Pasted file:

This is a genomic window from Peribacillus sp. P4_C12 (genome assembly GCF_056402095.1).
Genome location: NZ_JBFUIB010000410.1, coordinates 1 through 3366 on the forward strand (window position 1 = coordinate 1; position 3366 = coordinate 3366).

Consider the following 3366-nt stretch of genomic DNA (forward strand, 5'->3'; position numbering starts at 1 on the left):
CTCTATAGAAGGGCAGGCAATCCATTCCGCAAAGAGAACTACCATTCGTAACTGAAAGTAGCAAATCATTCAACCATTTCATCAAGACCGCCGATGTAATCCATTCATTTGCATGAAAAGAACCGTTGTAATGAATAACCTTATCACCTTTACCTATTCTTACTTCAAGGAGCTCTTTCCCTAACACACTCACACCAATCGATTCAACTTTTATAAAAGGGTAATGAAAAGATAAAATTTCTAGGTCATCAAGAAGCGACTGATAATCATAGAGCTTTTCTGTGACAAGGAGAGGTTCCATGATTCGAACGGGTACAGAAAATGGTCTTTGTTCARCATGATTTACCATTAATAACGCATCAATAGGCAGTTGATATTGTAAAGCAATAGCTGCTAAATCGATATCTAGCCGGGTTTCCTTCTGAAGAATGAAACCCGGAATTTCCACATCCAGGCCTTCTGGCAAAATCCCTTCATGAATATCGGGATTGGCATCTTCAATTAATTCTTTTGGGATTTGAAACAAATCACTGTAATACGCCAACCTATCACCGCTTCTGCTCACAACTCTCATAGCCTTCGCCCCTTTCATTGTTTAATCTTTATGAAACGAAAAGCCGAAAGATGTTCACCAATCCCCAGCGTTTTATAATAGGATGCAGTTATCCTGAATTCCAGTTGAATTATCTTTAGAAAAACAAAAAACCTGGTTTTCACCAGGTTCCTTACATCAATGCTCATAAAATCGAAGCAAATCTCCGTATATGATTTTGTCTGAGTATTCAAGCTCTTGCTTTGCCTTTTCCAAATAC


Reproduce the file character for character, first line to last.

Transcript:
This is a genomic window from Peribacillus sp. P4_C12 (genome assembly GCF_056402095.1).
Genome location: NZ_JBFUIB010000410.1, coordinates 1 through 3366 on the forward strand (window position 1 = coordinate 1; position 3366 = coordinate 3366).

Consider the following 3366-nt stretch of genomic DNA (forward strand, 5'->3'; position numbering starts at 1 on the left):
CTCTATAGAAGGGCAGGCAATCCATTCCGCAAAGAGAACTACCATTCGTAACTGAAAGTAGCAAATCATTCAACCATTTCATCAAGACCGCCGATGTAATCCATTCATTTGCATGAAAAGAACCGTTGTAATGAATAACCTTATCACCTTTACCTATTCTTACTTCAAGGAGCTCTTTCCCTAACACACTCACACCAATCGATTCAACTTTTATAAAAGGGTAATGAAAAGATAAAATTTCTAGGTCATCAAGAAGCGACTGATAATCATAGAGCTTTTCTGTGACAAGGAGAGGTTCCATGATTCGAACGGGTACAGAAAATGGTCTTTGTTCARCATGATTTACCATTAATAACGCATCAATAGGCAGTTGATATTGTAAAGCAATAGCTGCTAAATCGATATCTAGCCGGGTTTCCTTCTGAAGAATGAAACCCGGAATTTCCACATCCAGGCCTTCTGGCAAAATCCCTTCATGAATATCGGGATTGGCATCTTCAATTAATTCTTTTGGGATTTGAAACAAATCACTGTAATACGCCAACCTATCACCGCTTCTGCTCACAACTCTCATAGCCTTCGCCCCTTTCATTGTTTAATCTTTATGAAACGAAAAGCCGAAAGATGTTCACCAATCCCCAGCGTTTTATAATAGGATGCAGTTATCCTGAATTCCAGTTGAATTATCTTTAGAAAAACAAAAAACCTGGTTTTCACCAGGTTCCTTACATCAATGCTCATAAAATCGAAGCAAATCTCCGTATATGATTTTGTCTGAGTATTCAAGCTCTTGCTTTGCCTTTTCCAAATAC